When Steve and Ann Berthe first saw the home at the base of “A” Mountain, the sad little 1963 ranch-style house was infested with termites and sagged under the weight of age and neglect.
But there was something about the tiny home’s place in this world: It was at the foot of the mountain, surrounded by nature and a solid neighborhood.
So the couple bought the home for $55,000 in March 2014. They thought it needed a new roof and a full remodel. But soon after they started work on the three-bedroom house with 813 square feet of interior living, they realized it needed a whole lot more.
“The block walls were crumbling,” Steve Berthe said. “They had to come down.”
By Christmas, the Berthes, along with Tucson architect Jake Boen of In Place Architecture and general contractor Craig Bemis, had created what the Berthes are calling The Quail Manor, loaded with “green” features and outdoor living spaces.
After months of construction at a cost of about $200,000, the home is, well, perfect.
“It has changed drastically, but the main footprint stayed the same,” Steve Berthe said, standing in the breakfast courtyard at the front of the home, admiring views of the mountains and the city.
Still tiny, the home has two bedrooms, two baths, a comfortable great room and kitchen, and a one-car garage spacious enough for a laundry bay, exercise area and bicycle storage.
The home nearly doubles in size when you include outdoor living spaces, where the Berthes spend most of their time.
“This is where we eat nine out of 10 of our meals,” Steve Berthe said, under the shaded pergola overlooking the expansive backyard garden carefully designed by Ann Berthe. She transformed a dirt backyard with a couple of sparse plants and a dead eucalyptus into a blooming desert paradise that attracts hummingbirds and other winged creatures.
She planted a couple of young saguaros that she helped rescue from being demolished in construction projects through the Tucson Cactus and Succulent Society. The dead eucalyptus was sculpted and transformed into a sanctuary for birds, with copious offerings of bird seed.
The couple split their time between Tucson and Denver, where Ann Berthe is a plant recorder at the Denver Botanic Gardens and Steve is a retired consultant.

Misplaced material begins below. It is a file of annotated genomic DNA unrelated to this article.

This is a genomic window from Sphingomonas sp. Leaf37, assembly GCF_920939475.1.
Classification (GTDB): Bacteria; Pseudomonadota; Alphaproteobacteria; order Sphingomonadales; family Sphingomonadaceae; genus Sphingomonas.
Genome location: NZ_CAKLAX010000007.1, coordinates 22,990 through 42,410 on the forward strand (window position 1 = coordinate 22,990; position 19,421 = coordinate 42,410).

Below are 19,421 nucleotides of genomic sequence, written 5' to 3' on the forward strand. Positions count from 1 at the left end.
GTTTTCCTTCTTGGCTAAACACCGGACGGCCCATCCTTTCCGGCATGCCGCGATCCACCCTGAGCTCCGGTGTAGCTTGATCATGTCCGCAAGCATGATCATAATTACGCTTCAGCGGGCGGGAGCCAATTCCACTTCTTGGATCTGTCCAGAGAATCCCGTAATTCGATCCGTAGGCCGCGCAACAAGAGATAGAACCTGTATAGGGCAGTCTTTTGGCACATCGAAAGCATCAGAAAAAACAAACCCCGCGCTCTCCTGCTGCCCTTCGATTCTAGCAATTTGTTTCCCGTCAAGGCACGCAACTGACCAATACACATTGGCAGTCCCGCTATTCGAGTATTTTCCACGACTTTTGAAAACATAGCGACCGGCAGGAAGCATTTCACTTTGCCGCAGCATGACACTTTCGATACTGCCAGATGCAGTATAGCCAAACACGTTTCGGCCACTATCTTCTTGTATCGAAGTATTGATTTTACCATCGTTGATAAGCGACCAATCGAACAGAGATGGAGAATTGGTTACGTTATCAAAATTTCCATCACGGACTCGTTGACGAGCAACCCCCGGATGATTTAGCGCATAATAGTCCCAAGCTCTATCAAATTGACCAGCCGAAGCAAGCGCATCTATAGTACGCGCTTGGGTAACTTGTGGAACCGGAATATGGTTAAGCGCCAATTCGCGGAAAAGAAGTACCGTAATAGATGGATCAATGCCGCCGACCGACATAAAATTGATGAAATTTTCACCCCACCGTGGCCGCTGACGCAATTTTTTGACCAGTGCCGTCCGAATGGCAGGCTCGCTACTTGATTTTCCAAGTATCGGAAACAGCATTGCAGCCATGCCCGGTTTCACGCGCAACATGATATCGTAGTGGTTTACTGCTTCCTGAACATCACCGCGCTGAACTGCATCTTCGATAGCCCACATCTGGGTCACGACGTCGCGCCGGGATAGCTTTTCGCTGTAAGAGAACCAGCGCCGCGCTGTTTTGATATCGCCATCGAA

The Berthes were involved with each step of the project. While they initially hoped to keep costs low, they soon realized they wanted to make the most of the project, incorporating green and high-tech features.
The line of the roof, originally a low-sloped gable roof, was reworked to follow the natural grade of the site, allowing for a mounted solar array on the southern roof slope. The Berthes make as much electricity as they consume.
Other green features include gray-water plumbing, a 2,500-gallon water-harvesting cistern, a real-time weather-sensing irrigation controller, LED lighting and passive landscape water harvesting.
The entire house is wired and automated so that “you can live there without actually being there,” Boen said. Garage doors and entry locks can be controlled via smartphone.
A corrugated metal roof adds character, as do poured concrete floors in shades of brown and Craftsman features throughout the home.
Boen knew that vaulted ceilings would add to the feeling of spaciousness. At its highest, the ceiling is 12½ feet tall, adding to the home’s open-air feeling.
Careful thought was put into space-saving features, including barn doors that slide open, pocket doors in the bathrooms and towering cabinets for additional storage. All of the kitchen features came from IKEA.
“We had never been in an IKEA store,” Steve Berthe said. “We spent not more than $15,000 in the kitchen, including the appliances and the top-of-the-line countertops.”
The home was planned to take advantage of every square inch of space, Boen said.
“When you are working on a small home, there is a lot of attention to detail,” he said. “It’s probably more challenging than a 5,000-square-foot home.”
The entire team worked well together, said Ann Berthe.
“When issues came up, everyone had a neat idea,” she said.
The Berthes enjoy the cozy home.
“It’s comfortable,” Steve Berthe said. “You can see everything and you are not wandering around. I have always liked small spaces. And it’s easy to clean. You can vacuum in five minutes.”
And they are in love with their new neighborhood.
“There is something special here,” Steve Berthe said. “Everybody knows everybody. All around us are people who have lived here all of their lives. They all look out for each other.
“This neighborhood has turned out to be incredible,” he said.